See with what large letters I am writing to you with my own hand. 12 It is those who want to make a good showing in the flesh who would force you to be circumcised, and only in order that they may not be persecuted for the cross of Christ. 13 For even those who are circumcised do not themselves keep the law, but they desire to have you circumcised that they may boast in your flesh. 14 But far be it from me to boast except in the cross of our Lord Jesus Christ, by which the world has been crucified to me, and I to the world. 15 For neither circumcision counts for anything, nor uncircumcision, but a new creation. 16 And as for all who walk by this rule, peace and mercy be upon them, and upon the Israel of God.
17 From now on let no one cause me trouble, for I bear on my body the marks of Jesus.
18 The grace of our Lord Jesus Christ be with your spirit, brothers. Amen. – Galatians 6:11-18
Legalistic Christians are hypocrites according to Paul’s description. He says, “even those who are circumcised do not themselves keep the law, but they desire to have you circumcised that they may boast in your flesh.” When I was much younger and didn’t have a broad grasp of the gospel, I too had rules that I inherited from some Christians around me. I was quick to impose those rules on others and found myself becoming a judgmental person.
It is appropriate for us to want our fellow Christians to live lives that exemplify what it is to live as a Christian. The problem was for me that I had a warped idea of what it meant to live as a Christian. It had become faith in Jesus plus a set of behavioral rules, things I should and things I shouldn’t do. And of course, I imposed these expectations on others. If they didn’t live up to those expectations, I began to question the validity of their Christianity.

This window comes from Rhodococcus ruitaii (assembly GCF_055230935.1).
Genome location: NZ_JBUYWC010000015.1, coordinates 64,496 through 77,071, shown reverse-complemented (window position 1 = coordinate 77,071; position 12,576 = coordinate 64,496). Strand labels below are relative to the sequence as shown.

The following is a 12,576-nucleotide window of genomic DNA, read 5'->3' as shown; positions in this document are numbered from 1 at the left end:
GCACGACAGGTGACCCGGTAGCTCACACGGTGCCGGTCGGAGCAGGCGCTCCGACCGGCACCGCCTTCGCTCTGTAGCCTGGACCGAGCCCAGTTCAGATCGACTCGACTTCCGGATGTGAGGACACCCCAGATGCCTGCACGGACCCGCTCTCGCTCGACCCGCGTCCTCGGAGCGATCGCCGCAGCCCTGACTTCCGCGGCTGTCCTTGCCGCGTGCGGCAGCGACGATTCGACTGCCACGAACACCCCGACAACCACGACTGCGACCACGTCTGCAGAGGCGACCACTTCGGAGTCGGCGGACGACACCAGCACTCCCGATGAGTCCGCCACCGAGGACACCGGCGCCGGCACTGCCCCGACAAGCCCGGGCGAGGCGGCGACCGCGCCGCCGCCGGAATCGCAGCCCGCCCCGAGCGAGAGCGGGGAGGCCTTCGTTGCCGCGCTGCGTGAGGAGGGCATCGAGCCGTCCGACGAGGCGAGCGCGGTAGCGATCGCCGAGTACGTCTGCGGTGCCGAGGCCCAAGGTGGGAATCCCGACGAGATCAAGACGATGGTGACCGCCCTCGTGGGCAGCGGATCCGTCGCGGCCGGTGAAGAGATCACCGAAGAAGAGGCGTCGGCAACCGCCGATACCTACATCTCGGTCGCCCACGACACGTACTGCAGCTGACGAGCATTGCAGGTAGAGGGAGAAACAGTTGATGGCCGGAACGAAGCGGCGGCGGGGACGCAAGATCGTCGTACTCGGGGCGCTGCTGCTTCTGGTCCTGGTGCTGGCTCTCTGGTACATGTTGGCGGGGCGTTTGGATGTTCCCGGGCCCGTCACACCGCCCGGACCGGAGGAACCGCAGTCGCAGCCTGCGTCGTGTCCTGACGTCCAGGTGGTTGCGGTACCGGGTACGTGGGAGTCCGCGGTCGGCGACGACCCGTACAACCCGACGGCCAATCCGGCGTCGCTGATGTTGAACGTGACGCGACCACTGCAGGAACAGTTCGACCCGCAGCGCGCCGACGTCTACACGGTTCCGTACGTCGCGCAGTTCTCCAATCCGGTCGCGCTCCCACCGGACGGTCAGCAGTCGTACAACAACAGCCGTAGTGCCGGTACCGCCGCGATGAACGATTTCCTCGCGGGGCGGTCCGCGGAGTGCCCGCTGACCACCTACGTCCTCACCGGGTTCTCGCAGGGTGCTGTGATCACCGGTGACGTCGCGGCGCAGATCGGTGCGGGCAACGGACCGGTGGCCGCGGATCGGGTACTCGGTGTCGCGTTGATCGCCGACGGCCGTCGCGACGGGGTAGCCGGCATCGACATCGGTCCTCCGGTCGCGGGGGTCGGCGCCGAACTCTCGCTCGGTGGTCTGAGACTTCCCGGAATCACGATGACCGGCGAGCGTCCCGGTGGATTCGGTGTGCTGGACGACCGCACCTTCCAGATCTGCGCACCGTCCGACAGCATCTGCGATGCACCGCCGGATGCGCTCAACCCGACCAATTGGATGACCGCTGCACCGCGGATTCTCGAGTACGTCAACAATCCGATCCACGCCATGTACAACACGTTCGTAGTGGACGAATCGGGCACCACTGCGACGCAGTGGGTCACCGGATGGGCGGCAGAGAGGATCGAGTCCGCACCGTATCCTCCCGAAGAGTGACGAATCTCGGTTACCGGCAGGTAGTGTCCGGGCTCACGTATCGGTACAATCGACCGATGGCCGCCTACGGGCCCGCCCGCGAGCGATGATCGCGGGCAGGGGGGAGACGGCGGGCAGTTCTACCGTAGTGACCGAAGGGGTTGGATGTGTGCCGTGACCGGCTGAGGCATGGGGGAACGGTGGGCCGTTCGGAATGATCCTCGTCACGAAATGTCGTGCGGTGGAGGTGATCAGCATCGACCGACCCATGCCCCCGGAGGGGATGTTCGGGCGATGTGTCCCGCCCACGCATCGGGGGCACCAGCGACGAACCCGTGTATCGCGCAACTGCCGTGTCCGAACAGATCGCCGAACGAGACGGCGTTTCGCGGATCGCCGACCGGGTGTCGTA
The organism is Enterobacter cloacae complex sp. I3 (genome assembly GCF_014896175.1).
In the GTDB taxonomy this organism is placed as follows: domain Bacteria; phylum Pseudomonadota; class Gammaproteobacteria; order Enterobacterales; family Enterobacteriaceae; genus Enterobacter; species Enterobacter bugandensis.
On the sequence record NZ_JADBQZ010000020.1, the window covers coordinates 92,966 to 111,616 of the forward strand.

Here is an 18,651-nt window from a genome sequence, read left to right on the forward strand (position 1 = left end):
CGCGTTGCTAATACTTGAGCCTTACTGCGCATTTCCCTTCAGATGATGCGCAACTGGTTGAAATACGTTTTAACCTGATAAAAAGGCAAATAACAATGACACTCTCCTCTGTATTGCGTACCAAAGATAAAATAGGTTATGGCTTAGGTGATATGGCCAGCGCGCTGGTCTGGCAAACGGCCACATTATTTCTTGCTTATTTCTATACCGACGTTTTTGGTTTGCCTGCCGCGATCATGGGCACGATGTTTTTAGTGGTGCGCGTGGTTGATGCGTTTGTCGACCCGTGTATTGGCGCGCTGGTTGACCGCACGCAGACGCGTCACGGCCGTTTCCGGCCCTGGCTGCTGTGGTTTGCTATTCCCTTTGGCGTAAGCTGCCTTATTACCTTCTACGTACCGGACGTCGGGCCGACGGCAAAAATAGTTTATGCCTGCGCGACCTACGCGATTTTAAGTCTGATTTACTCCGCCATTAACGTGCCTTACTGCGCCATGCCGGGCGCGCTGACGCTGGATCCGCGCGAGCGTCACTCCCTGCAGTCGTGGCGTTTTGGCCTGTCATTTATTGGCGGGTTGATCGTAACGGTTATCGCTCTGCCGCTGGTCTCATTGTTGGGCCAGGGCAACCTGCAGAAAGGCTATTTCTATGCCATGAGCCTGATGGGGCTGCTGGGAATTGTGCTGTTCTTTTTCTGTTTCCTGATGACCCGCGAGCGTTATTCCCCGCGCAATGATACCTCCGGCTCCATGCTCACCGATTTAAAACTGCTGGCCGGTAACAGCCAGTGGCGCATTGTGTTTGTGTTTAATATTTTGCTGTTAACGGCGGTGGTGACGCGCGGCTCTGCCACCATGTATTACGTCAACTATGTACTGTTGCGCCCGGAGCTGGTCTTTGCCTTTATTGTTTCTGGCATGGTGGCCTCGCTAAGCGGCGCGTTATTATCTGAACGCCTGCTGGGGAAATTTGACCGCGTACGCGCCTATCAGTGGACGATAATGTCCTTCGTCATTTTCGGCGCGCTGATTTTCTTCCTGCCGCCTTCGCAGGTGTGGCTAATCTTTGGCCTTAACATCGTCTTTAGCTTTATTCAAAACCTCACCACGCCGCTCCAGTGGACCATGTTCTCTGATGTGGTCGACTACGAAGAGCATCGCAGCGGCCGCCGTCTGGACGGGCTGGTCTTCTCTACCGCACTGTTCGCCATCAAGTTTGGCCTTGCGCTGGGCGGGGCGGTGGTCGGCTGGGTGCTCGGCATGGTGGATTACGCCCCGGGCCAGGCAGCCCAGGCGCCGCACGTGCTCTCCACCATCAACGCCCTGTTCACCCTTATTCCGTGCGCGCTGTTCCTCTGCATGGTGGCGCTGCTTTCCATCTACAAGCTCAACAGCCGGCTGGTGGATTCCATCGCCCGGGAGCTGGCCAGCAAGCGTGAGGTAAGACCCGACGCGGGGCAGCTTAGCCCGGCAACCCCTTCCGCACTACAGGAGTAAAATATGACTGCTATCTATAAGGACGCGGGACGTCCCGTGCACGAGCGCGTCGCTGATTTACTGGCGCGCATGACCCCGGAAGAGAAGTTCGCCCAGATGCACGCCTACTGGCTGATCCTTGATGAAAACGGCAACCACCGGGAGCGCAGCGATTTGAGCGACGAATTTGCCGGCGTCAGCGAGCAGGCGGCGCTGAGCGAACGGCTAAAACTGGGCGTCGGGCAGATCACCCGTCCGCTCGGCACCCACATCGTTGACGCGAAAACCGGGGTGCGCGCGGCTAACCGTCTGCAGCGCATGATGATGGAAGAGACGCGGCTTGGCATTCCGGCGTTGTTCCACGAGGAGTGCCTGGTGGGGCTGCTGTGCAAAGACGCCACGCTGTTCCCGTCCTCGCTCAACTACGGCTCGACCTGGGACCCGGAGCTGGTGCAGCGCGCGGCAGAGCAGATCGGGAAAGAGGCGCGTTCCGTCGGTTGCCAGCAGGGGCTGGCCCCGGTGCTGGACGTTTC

Fortunately, I began to do my own serious study of the Scriptures, especially Galatians and Romans. Those times of study cured me of most of my legalism. I finally came to realize what Paul says here in his concluding section of Galatians, “For neither circumcision counts for anything, nor uncircumcision, but a new creation.”
Being a disciple of Jesus isn’t about following some set of external rules, it is about the reality of being made new in Christ, a new creation. This state is described in many different ways in the Scriptures; born again, a new creation, the new man, having a circumcised heart, converted, made alive together with him, born of the Spirit, saved, the washing of regeneration and renewing by the Holy Spirit, newness of life, raised up together with Jesus. None of these descriptors describes human behavior or obedience to a set of rules or laws.
The implications of this understanding are really good news. First, my standing with God is not dependant on my obedience to the law of God or man, second, it frees me up from being a judgmental person looking to hold others accountable to my standard of holiness. For all who walk by this rule, peace and mercy be upon them, and upon the Israel of God (those who trust God and his promises).
I hope that as we have made this quick trek through Galatians, you have found greater liberty in Jesus. Remember, it is for freedom that Christ has set us free!